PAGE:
New research reveals current stats on eCommerce page performance
Let’s face it. Although there are tons of surveys and research projects focused on issues prevalent to the eCommerce community, there aren’t a lot that drill down on website page performance. That lack of insight has led numerous individuals to continue to reference outdated studies, like the one conducted by Akamai in 2009.
Five years ago, when Akamai reported that 47 percent of consumers expect a web page to load in 2 seconds or less, the eCommerce environment was much different than it is today. Regardless, some online retail companies are still holding firm to those stats, such as the idea that 40 percent of people will abandon a website that takes more than 3 seconds to load.
But as it turns out, only 5 percent of today’s top 500 U.S. eCommerce sites load in 3 seconds, and none load in 2 seconds. In fact, 50 percent take 10 seconds or longer to load. This is according to fresh insight revealed in a new Radware study that was released in February of 2014.
In addition to providing up-to-date statistics, Radware’s findings explain the slowdown – much of which is attributed to a major uptick in web page components. Back in January 2009, the average size of a web page was 500 KB, which is three times smaller than it is today.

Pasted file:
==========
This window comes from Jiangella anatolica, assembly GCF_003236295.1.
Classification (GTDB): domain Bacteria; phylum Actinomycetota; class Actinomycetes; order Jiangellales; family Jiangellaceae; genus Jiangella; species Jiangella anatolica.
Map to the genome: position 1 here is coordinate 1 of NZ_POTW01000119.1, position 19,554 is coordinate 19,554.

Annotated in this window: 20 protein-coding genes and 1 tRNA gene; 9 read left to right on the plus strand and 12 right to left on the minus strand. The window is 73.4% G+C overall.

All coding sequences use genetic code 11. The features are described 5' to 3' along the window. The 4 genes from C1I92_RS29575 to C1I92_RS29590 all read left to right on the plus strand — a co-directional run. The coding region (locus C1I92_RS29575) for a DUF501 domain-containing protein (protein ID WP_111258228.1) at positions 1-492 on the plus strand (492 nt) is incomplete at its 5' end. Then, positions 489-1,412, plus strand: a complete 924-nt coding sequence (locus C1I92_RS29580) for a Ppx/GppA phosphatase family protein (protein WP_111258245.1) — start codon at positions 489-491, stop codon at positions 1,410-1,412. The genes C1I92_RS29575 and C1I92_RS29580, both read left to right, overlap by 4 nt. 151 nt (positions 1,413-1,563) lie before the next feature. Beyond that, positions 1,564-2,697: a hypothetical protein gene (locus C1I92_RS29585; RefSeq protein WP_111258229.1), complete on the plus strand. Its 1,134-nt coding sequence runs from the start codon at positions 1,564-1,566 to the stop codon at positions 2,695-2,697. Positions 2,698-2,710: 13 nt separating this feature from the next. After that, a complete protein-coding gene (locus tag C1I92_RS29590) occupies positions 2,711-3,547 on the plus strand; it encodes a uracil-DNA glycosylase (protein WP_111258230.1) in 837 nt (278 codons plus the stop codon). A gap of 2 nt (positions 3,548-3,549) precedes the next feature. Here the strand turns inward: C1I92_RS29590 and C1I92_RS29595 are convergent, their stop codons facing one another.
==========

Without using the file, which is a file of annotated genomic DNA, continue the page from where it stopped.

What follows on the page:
The dramatic change in website composition has been the result of various factors. Customer demand for advanced site features is, of course, one attributing factor, but more sophisticated technologies is also a driver. Taking these modern circumstances into consideration, business owners must be more diligent in terms of employing site optimization practices. And although many sites are taking concerted efforts toward improving page performance, more can be done.
“In spring 2013, 74 percent of the top 100 ecommerce sites used a content delivery network (CDN): this number has grown to 80 percent,” explained the team at Radware. “Keep-alives have plateaued at a 93 percent implementation rate. Image compression is still not widely adopted: implementation rate continues to stand at 9 percent. While the adoption rate of long-standing best practices has not increased significantly, findings revealed that the use of progressive JPEGs, a practice that had fallen out of favor but is now on the upswing, has increased from 6 percent to 10 percent.”
For online store owners who feel stymied in the pursuit of improving their website page performance, NetSphere Strategies hosted a webcast that addressed the tenets of performance tuning. That video is shown above. To go beyond in-house optimization activities, contact the eCommerce experts at NetSphere Strategies who would be happy to assess – and improve – your current situation.